The offer has been likened to the “max fac” plan proposed by Brexiteers but rejected by Brussels. It comes after Lord Frost, in a speech in Lisbon on Tuesday, said: “We will obviously consider [the EU proposals] seriously, fully, and positively. But – I repeat – if we are going to get to a solution we must, collectively, deliver significant change.”
The Brexit minister repeated his call for the oversight of the European Court of Justice (ECJ) of the implementation of EU law in Northern Ireland to be replaced with international arbitration modelled on the Brexit trade deal.
He suggested an “entirely new” protocol was needed and that failure to overhaul the treaty would be a “historic misjudgment”. But EU sources warned that the British demand to remove the role of European judges was a red line and could cost Northern Ireland its access to the Single Market.
On Tuesday night, Leo Varadkar, the Irish deputy prime minister, said the British Government demand was “very hard to accept” and insisted the ECJ had to be the body that interpreted European law.
The deal on offer from Brussels could see the creation of a “green lane” for goods entering Northern Ireland from Great Britain and a separate “red lane”, with more customs controls, for products intended to travel beyond the province.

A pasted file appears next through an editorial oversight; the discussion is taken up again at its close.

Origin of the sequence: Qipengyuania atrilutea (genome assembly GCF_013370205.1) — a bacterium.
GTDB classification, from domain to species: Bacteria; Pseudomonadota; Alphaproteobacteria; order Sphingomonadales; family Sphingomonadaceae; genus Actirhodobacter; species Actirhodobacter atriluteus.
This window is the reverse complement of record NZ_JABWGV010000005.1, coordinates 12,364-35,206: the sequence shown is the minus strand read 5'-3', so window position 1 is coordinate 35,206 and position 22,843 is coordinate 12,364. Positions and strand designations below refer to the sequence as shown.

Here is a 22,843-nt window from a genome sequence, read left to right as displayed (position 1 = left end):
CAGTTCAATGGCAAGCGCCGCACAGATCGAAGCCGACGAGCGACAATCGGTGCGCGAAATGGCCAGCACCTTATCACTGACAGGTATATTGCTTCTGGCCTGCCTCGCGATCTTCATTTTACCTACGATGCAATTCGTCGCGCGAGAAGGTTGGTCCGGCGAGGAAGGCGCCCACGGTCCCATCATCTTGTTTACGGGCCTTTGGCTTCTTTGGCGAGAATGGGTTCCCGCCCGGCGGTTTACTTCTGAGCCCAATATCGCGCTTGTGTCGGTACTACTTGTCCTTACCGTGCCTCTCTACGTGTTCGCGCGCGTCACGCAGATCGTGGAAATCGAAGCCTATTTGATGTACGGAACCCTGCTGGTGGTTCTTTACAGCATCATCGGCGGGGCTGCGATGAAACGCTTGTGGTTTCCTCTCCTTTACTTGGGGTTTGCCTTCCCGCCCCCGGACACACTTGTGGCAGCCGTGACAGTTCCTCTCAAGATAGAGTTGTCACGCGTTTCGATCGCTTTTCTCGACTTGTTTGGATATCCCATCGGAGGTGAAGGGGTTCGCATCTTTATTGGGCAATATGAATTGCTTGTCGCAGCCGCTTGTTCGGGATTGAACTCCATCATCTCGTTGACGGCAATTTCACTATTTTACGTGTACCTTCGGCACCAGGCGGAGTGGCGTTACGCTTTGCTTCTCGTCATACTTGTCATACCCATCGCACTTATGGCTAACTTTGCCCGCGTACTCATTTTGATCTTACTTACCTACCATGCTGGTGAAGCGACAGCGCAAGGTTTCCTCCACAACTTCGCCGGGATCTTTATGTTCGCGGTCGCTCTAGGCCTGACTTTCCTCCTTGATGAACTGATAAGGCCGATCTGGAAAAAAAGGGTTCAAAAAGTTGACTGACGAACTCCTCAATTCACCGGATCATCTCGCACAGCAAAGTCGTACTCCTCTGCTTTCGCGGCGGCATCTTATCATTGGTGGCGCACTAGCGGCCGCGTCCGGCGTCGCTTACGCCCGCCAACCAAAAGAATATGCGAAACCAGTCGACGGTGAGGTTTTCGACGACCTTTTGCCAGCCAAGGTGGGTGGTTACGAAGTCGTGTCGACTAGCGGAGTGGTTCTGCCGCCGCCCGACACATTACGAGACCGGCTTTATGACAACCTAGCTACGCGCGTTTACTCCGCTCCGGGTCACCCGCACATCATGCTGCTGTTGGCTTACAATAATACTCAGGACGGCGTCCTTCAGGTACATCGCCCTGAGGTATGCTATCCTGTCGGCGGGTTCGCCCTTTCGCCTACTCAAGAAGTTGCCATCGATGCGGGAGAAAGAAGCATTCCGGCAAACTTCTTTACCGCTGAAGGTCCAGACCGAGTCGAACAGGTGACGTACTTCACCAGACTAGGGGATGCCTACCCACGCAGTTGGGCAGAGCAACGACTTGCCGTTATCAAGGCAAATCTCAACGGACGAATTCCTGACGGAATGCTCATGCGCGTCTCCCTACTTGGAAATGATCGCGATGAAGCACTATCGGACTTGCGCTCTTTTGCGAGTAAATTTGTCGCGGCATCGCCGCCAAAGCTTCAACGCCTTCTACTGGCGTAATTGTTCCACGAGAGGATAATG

The official said: “Instead of doing a form for every item in the truck, you will be able to do a form for the whole truck. One for the entire load. It is a very pragmatic solution.”
One diplomat likened the plan to the “maximum facilitation” strategy previously called for by Brexiteers, which employed technological solutions to minimise the need for physical checks.
The diplomat stressed that the difference in the new deal was that it would use technology that exists now, whereas “max fac” was criticised in the EU for “magical thinking” because of its reliance on technology that had yet to be developed.
Lord Frost had reservations about granting Brussels access to the data on trade crossing the Irish Sea, but his commission counterpart, Maros Sefcovic, has agreed to limit the scope of accessible information.